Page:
Connecticut College needs to pony up
Tax-exempt Connecticut College pays New London a measly $12,500 a year in lieu of taxes. No, that's not a misprint. The rich college pays its poor host city just $12,500 for all the city services it receives.
I circle around to this topic again because the deal by which the college pays this money, the result of a 2007 settlement of a dispute over whether its commercial use of some buildings might be considered taxable, is expiring soon and due to be renegotiated.
City Law Director Jeffrey Londregan recently renegotiated a similar deal with Mitchell College, one related to its purchase of the old Michael's Dairy on Montauk Avenue.
Sending the law director might not be the best choice to negotiate a good deal. The $28,750 in annual payments from Mitchell from the old five-year deal were only tweaked, with the college paying just a few thousand more.
I understand the law director was looking very narrowly at the issues related to the dairy property. And I don't think many city residents would be out for blood when it comes to what the struggling college might be able to pay.
I think the issues for the wealthier Connecticut College are significantly different.
In that case, Mayor Michael Passero ought to take on those negotiations himself and widen the scope of the conversation to include a plan on how to help the college do more for the city.
I would suggest the mayor, a college alumnus, take college President Katherine Bergeron to lunch and begin a long conversation.
Isn't this the kind of diplomacy voters had in mind in switching to a mayoral form of government?
Of course the mayor has no real leverage to make the college pay anything in lieu of taxes. But that might change. The General Assembly considered yanking colleges' exemptions a few years ago and may again. Removing the exemptions for hospitals is being weighed now.
Colleges would be wise to engage in some cooperation and diplomacy with host cities before that day comes.
Lots of schools across the country are recognizing the need to help the cities that host them. Here in Connecticut, Yale University volunteers $8.2 million in payments to New Haven every year, in addition to the $4.5 million it pays in taxes on its commercial properties.
Brown University in Providence, Bergeron's last employer, pays $8 million in voluntary and property tax payments to the city. Brown also pays $2.3 million in fees and maintains its own campus law enforcement agency.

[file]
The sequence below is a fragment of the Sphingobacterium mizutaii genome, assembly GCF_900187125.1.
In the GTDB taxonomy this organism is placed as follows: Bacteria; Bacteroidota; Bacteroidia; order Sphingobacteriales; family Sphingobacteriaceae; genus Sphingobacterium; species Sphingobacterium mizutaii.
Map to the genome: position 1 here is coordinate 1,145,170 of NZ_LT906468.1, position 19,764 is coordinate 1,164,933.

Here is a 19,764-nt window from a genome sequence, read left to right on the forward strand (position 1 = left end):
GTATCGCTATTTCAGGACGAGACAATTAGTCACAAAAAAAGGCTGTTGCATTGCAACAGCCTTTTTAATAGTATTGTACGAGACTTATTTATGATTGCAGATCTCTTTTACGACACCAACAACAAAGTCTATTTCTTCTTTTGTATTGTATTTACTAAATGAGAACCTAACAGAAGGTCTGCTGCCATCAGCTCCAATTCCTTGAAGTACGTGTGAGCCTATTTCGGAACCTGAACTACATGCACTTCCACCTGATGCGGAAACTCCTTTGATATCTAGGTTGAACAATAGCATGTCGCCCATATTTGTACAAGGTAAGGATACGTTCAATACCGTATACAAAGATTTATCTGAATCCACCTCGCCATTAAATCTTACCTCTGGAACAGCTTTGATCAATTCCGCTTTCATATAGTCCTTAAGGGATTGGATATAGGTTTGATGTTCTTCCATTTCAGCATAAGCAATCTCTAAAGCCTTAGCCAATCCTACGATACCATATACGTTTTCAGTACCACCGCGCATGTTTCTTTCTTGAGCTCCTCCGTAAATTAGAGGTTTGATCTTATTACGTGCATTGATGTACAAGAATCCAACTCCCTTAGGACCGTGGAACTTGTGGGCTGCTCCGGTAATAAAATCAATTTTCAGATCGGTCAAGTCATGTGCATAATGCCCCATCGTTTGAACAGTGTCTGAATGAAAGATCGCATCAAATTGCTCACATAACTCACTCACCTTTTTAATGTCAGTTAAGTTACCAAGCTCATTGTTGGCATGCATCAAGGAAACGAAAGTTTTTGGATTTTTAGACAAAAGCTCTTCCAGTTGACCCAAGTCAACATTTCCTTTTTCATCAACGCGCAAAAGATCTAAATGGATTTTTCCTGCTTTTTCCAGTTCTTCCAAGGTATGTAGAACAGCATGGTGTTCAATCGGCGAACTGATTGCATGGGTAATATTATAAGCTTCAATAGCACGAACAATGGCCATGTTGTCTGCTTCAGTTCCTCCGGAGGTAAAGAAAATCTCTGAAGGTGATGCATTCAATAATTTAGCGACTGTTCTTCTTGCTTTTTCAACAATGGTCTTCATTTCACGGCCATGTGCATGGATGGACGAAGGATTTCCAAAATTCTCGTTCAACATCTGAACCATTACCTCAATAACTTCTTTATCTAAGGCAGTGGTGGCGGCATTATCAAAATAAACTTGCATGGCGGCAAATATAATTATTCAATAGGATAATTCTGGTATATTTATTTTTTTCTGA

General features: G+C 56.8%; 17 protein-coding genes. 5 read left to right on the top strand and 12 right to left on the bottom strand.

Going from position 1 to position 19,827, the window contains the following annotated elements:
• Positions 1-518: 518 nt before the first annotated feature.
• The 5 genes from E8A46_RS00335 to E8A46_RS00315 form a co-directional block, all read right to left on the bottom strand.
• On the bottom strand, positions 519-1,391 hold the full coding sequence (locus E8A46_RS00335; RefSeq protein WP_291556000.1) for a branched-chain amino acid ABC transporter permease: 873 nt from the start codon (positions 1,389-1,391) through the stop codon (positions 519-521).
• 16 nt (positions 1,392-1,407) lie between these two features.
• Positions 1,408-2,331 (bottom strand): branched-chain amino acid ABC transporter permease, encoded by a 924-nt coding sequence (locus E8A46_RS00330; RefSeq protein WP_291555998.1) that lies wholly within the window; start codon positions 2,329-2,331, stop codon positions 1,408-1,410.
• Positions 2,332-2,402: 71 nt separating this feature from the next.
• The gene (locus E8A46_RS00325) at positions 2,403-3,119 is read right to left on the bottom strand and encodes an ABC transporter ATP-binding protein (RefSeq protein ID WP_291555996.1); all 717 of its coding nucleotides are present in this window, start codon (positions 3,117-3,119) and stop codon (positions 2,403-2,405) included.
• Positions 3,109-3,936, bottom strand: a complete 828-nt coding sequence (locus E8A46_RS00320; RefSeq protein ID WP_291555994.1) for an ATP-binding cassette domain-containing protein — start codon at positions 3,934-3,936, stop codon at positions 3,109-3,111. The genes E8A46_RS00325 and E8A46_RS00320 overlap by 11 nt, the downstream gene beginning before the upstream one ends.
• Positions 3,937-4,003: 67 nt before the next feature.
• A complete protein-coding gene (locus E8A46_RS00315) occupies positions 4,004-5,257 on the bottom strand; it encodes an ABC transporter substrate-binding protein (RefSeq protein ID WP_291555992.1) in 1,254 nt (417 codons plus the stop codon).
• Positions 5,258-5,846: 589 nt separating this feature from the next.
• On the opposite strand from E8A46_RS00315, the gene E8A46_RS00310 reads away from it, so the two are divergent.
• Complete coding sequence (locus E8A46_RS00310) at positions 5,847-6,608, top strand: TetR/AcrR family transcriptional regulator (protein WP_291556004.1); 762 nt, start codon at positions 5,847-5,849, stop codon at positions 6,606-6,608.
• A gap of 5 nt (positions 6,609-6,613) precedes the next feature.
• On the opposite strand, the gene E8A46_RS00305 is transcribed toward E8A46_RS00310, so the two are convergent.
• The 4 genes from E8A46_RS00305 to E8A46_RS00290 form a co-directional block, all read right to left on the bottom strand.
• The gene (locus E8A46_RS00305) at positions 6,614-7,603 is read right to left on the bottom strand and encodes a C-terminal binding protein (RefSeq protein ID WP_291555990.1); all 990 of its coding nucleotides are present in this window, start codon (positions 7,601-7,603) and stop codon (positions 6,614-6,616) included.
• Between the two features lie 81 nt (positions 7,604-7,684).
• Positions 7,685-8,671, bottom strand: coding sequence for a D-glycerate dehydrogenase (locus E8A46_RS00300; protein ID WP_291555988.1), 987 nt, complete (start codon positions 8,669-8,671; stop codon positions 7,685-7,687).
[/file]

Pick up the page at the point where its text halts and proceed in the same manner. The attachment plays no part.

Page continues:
I know Brown's endowment was reported at more than $3 billion and Connecticut College's was a little less than $300 million in 2015.
An English major, I never took a math course while at Connecticut College, but I know that a proportionate share of its own endowment, compared to Brown's, would mean Connecticut College should be contributing hundreds of thousands of dollars to New London.
The actual tax bill, if the General Assembly ever allows the city to present one, would be more than $5 million a year.
So I suggest the mayor play the shame card at lunch.
It should be truly embarrassing to every member of the college community that the college is paying only $12,500 a year to the poor city that dutifully responds to all its emergency police and fire calls. There are homeowners who pay more than that.
And I am sure the mayor knows to remind the president, if she brings up the college payroll and volunteering by members of the college community, that all taxpaying businesses, from Electric Boat to the pizza houses at the bottom of the college hill, have payrolls and employees who contribute to their community.
I do think there is probably much more that the college could do to help the city than write a check. Look at the great example set in nearby Middletown, where Wesleyan University is moving its bookstore downtown, making it a retail hub and economic driver for the city.
Bergeron has a lot of big thinkers up on her campus. How about getting them to develop creative ways in which to harness the college's ample resources to fuel economic development, as Wesleyan has?
If nothing else, form a committee. Get a conversation going up and down the hill.
Certainly the college can do a lot more to help the city that generously gave it its start.
This is the opinion of David Collins.
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